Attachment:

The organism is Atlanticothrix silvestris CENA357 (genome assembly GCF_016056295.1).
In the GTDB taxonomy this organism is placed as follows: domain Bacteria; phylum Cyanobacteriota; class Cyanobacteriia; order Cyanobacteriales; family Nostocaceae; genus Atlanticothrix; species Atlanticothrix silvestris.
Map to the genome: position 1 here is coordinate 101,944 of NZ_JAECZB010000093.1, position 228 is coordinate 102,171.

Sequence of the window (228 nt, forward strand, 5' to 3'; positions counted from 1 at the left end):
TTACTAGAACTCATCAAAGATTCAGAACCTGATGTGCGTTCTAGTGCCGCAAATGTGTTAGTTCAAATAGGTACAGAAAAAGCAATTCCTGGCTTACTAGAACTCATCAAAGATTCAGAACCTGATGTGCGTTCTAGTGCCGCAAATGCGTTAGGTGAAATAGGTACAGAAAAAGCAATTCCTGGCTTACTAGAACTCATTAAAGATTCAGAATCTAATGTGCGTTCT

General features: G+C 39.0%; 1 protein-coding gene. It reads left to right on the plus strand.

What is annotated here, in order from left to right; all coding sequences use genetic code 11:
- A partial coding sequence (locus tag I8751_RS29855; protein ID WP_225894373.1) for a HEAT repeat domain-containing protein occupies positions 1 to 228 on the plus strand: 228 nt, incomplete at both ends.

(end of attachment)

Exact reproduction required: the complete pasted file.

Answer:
The organism is Atlanticothrix silvestris CENA357 (genome assembly GCF_016056295.1).
In the GTDB taxonomy this organism is placed as follows: domain Bacteria; phylum Cyanobacteriota; class Cyanobacteriia; order Cyanobacteriales; family Nostocaceae; genus Atlanticothrix; species Atlanticothrix silvestris.
Map to the genome: position 1 here is coordinate 101,944 of NZ_JAECZB010000093.1, position 228 is coordinate 102,171.

Sequence of the window (228 nt, forward strand, 5' to 3'; positions counted from 1 at the left end):
TTACTAGAACTCATCAAAGATTCAGAACCTGATGTGCGTTCTAGTGCCGCAAATGTGTTAGTTCAAATAGGTACAGAAAAAGCAATTCCTGGCTTACTAGAACTCATCAAAGATTCAGAACCTGATGTGCGTTCTAGTGCCGCAAATGCGTTAGGTGAAATAGGTACAGAAAAAGCAATTCCTGGCTTACTAGAACTCATTAAAGATTCAGAATCTAATGTGCGTTCT

General features: G+C 39.0%; 1 protein-coding gene. It reads left to right on the plus strand.

What is annotated here, in order from left to right; all coding sequences use genetic code 11:
- A partial coding sequence (locus tag I8751_RS29855; protein ID WP_225894373.1) for a HEAT repeat domain-containing protein occupies positions 1 to 228 on the plus strand: 228 nt, incomplete at both ends.